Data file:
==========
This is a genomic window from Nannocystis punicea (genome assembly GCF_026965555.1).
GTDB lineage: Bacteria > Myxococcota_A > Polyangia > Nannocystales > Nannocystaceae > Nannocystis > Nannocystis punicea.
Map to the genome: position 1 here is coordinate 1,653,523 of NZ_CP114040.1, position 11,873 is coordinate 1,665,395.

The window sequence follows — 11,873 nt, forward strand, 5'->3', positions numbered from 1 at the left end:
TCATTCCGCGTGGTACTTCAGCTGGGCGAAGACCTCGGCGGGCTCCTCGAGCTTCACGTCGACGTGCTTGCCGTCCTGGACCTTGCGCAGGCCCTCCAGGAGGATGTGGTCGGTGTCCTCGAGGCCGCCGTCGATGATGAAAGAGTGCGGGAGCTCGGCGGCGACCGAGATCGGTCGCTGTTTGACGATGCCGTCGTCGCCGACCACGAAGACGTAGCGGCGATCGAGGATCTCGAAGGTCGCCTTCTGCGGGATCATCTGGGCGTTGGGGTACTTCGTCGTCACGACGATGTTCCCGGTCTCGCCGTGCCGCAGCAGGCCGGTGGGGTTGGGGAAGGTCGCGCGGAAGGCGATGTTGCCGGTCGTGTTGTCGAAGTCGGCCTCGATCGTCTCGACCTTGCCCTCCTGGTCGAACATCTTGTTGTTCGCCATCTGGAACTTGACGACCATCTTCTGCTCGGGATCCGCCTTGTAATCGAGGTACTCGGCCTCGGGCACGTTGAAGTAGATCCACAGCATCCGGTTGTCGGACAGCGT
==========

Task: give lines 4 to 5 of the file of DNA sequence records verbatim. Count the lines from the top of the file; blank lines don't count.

The window sequence follows — 11,873 nt, forward strand, 5'->3', positions numbered from 1 at the left end:
TCATTCCGCGTGGTACTTCAGCTGGGCGAAGACCTCGGCGGGCTCCTCGAGCTTCACGTCGACGTGCTTGCCGTCCTGGACCTTGCGCAGGCCCTCCAGGAGGATGTGGTCGGTGTCCTCGAGGCCGCCGTCGATGATGAAAGAGTGCGGGAGCTCGGCGGCGACCGAGATCGGTCGCTGTTTGACGATGCCGTCGTCGCCGACCACGAAGACGTAGCGGCGATCGAGGATCTCGAAGGTCGCCTTCTGCGGGATCATCTGGGCGTTGGGGTACTTCGTCGTCACGACGATGTTCCCGGTCTCGCCGTGCCGCAGCAGGCCGGTGGGGTTGGGGAAGGTCGCGCGGAAGGCGATGTTGCCGGTCGTGTTGTCGAAGTCGGCCTCGATCGTCTCGACCTTGCCCTCCTGGTCGAACATCTTGTTGTTCGCCATCTGGAACTTGACGACCATCTTCTGCTCGGGATCCGCCTTGTAATCGAGGTACTCGGCCTCGGGCACGTTGAAGTAGATCCACAGCATCCGGTTGTCGGACAGCGT